NASA's New Ion Thruster Could Make Space Travel 8 Times Faster
While science fiction has always promised us a world where we can travel fast enough to zip off among the stars, warp speed is still sadly outside our reach. As much fun as it is to watch stuff blow up in faraway galaxies, reality hasn't caught up with fantasy just yet. But as an announcement from NASA today proves, we're making some very tangible progress nonetheless.
NASA has been working for a while on ion thrusters that heat up plasma in order to generate a significant burst of speed without the need for a large power input, and today it announced the new record-breaking X3 thruster that could significantly change space travel as we know it.
According to project lead Alec Gallimore:
5.4 Newtons of thrust on just 100kW of energy is an impressive achievement, especially considering that previously, the most thrust that had been achieved on this amount of power was just 3.3 Newtons.
If NASA can get this new ion thruster to work properly when attached to a rocket, it could be possible for a spaceship to be able to travel as fast as 25 miles (40km) per second. This would be a significant improvement over rockets that rely on puny liquid nitrogen or oxygen for their thrust, which can only achieve 3 miles (5km) a second.
Instead of a traditional fuel-based propulsion system that involves burning highly flammable materials, ion thrusters work by vibrating the atoms within plasma, setting off a chain reaction that builds up into a huge blast of movement that pushes the engine forward at phenomenal speeds.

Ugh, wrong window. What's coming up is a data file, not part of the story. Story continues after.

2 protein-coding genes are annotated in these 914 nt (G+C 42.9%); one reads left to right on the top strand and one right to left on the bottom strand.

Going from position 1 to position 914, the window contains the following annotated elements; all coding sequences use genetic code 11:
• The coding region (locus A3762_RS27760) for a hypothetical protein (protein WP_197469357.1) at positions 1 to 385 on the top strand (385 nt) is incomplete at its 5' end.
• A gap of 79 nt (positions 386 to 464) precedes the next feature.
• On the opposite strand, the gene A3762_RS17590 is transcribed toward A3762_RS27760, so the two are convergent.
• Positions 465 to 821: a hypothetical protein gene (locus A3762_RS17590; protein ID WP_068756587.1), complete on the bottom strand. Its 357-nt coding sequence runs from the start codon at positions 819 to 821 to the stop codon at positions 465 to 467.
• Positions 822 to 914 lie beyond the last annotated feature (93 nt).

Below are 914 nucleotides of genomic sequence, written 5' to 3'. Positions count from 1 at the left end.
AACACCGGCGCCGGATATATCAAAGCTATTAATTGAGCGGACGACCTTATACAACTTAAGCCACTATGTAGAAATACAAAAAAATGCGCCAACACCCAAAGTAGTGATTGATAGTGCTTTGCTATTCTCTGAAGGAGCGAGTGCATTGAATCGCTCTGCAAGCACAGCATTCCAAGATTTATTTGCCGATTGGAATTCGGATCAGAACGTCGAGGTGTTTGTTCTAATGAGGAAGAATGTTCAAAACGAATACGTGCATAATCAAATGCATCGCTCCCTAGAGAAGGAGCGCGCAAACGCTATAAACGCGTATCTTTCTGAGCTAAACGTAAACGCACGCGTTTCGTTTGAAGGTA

In theory, if NASA can perfect its ion thruster technology, we'll be able to travel through the universe at speeds we can hardly imagine today - as much as eight times faster, if this new thruster can be optimized.
Such innovative technology has serious implications for the future of space travel. With various commercial entities looking to set up supply lines to planned colonies on the moon, Mars, and hopefully beyond, the ability to get to places that much faster will make the seemingly implausible arrangements of space travel a lot faster.
Using current technology it could take up to three years for humans to reach Mars. If this ion thruster can be used for the journey, the same travel distance could be achieved within less than six months. This technology wouldn't be entirely unlike that which is shown off in The Martian, but the new X3 could well move astronauts even faster than the movie predicts.
Rockets would also require significantly less fuel - ion engines run on a relatively small amount of energy, and the less fuel that needs to be shot free from our planet's gravity means spacefaring missions would instantly become vastly more efficient.
This won't be enough to take humans soaring outside of our galaxy, but it does mean that jetting around our own solar system will be far more achievable. We could actually zip off to the moon for a quick jaunt without too much hassle, and the cost of sending something (or, crucially, someone) into space will significantly drop as well.
With any luck, NASA's new record-breaking achievement could unlock the possibility for humanity to travel further than we've ever been before, and get there more comfortably, stylishly, and without astronauts having to sacrifice years of their lives in order to get to the surface of another planet.